Questions to Ask When Merging or Selling Upward
This document is intended to help a CPA firm size their potential fit. When merging or selling, it is normal to go into a larger firm. Problems can arise if the firm has material differences or gaps based on what your practice is like today. This document identifies some questions to ask that could be deal killers, so you can identify them early in the process. Examine the drivers behind the deal. Why do they want you? Are they a fit for you?
Some Key Questions
You need to compare your numbers/data to the firm you are considering merging into or getting acquired by.
- How much larger is the firm you are considering?
Is it twice your size? Is it a regional, national, or international firm? It is a tough move for a small to mid-size firm to integrate well into a very large firm. Why? Firm economics, culture, expertise, and staff’s desire to work in a more personalized firm are a few considerations.
- What are the billing rate differences?
$175 per hour is not going to mesh well with $300 per hour. Hourly and fixed billing rates are considerations as well. Will your new firm allow you to fix price and if so, will current fixed fee agreements require increases?
- How many 1040’s does your firm do?
A $1,000 average 1040 fee is hard to combine into a firm with a $2,000 average. Are there stated minimum 1040 fees and if so, what is the 1040 minimum for the firm you are considering? What percentage of revenue comes from 1040 clients? If it is a larger percentage, that may not align with your potential new partner.
- Does your client base align?
What percentage of your revenue is made up of $1M to $10M clients? $11M to $20M, etc. If the new firm’s sweet spot is $50M on up, how many of your clients fit that space? Fee gaps point directly to the type of clients being supported and those clients will not take well to material fee increases.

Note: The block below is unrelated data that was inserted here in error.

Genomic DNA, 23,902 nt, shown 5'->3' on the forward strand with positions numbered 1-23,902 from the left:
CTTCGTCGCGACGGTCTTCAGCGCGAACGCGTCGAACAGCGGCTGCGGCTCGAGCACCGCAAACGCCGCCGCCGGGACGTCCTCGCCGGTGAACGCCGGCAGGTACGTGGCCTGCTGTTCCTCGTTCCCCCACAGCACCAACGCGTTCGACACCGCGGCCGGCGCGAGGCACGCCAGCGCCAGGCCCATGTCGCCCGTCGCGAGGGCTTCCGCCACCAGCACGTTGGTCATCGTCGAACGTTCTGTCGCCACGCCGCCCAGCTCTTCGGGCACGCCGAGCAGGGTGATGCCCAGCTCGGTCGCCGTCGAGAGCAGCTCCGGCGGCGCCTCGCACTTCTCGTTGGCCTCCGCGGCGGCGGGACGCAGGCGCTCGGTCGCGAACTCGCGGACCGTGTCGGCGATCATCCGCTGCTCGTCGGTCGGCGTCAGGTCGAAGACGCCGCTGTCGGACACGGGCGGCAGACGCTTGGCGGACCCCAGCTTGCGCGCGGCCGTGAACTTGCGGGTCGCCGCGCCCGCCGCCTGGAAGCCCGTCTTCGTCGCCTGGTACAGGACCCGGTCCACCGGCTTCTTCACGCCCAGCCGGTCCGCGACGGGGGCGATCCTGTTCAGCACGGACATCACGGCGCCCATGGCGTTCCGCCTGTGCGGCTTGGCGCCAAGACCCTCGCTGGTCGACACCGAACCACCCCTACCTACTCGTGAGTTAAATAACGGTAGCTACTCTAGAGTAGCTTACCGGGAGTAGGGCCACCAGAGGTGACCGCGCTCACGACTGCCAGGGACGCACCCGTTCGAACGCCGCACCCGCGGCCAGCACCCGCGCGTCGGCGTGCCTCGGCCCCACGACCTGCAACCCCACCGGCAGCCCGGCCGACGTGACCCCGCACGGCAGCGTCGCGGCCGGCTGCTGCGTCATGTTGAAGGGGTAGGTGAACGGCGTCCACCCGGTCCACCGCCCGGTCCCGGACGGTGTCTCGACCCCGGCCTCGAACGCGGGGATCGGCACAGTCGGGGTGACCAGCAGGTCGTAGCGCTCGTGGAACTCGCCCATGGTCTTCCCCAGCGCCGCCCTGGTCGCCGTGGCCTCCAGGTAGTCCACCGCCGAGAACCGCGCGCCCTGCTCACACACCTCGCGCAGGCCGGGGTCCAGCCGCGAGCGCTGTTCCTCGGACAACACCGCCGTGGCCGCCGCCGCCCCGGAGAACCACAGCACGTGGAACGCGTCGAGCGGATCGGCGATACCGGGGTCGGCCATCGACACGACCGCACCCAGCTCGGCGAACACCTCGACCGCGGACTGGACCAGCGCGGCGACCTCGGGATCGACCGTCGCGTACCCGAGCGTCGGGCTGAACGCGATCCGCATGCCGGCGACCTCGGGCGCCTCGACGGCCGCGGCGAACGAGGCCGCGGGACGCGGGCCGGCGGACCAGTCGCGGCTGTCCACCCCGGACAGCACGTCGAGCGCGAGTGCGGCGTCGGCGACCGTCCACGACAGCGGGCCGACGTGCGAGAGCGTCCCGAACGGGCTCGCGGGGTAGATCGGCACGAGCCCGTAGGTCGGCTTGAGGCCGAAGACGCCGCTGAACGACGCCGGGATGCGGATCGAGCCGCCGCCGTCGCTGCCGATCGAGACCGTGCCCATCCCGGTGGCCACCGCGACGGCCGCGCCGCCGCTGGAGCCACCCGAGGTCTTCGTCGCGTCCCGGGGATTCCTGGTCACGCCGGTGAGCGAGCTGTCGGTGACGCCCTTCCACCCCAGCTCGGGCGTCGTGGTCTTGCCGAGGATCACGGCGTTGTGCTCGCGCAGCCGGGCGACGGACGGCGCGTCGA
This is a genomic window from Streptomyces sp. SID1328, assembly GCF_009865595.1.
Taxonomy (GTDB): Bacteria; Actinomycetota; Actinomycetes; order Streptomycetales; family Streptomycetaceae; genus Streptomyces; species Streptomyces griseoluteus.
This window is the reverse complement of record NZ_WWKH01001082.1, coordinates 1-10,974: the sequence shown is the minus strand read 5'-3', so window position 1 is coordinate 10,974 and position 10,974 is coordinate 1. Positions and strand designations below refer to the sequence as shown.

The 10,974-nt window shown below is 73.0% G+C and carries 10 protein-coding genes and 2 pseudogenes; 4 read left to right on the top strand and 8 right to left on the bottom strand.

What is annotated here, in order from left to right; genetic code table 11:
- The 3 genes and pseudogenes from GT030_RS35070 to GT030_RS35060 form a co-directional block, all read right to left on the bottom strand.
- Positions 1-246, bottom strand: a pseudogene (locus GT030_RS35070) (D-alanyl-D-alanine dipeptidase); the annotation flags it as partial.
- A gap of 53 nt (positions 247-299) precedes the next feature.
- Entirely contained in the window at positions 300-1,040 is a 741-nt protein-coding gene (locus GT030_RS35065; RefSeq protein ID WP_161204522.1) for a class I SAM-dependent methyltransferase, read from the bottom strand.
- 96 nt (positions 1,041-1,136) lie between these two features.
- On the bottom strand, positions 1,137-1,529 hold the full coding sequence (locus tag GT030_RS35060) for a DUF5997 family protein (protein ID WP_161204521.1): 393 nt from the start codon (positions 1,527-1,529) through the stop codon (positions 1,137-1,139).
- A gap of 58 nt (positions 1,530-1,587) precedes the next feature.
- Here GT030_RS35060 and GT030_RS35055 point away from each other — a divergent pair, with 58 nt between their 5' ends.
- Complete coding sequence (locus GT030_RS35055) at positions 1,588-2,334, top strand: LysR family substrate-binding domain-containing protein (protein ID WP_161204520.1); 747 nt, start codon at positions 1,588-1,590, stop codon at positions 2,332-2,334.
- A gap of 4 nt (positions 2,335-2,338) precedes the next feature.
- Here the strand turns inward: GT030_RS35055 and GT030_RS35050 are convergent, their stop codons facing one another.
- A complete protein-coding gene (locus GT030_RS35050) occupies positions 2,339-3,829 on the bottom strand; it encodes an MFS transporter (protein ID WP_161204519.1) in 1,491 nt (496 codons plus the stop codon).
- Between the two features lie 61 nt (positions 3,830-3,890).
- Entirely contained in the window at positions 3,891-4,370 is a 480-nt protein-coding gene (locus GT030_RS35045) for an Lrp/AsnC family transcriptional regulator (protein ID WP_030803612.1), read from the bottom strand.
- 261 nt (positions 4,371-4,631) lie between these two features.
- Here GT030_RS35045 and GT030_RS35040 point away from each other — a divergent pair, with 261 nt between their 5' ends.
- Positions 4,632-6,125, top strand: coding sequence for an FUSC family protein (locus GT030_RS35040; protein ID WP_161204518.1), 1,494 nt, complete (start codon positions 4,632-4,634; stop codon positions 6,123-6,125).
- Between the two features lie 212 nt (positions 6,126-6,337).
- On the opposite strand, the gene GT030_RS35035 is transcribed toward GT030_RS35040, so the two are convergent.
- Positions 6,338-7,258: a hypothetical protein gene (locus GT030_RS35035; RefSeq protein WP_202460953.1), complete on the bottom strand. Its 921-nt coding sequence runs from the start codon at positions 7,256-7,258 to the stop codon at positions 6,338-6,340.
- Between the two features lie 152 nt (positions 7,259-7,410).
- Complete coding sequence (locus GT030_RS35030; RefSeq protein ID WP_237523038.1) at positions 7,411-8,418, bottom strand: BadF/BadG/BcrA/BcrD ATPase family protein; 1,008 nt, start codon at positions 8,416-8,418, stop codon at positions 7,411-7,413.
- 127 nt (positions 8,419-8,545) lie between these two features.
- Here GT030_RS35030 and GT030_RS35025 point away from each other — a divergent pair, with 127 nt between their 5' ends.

- Why do they want your firm?
For the location? A service or industry niche? Staff? Succession? If a much larger firm wants to tuck you into their existing location that eliminates geographic expansion. Geographic expansion can tolerate a larger fee gap.
Why These Questions Are Key
Every firm has a culture composed of items such as the type of clients served, billing rates, pricing strategies, internal skills, dress code, and how they operate the practice. These are some reasons staff and clients stay and these traits are not always portable firm to firm. The acquired/merged in firm needs to conform to the processes and billing standards of the bigger firm. If gaps are too wide or work styles vary significantly, you need to be prepared for partners, staff, and clients to leave or be shed by the larger firm.
If You Have Additional Questions
Please contact Bob Lewis at 800.995.9186. We will spend as much time as needed to talk through the CPA M&A process.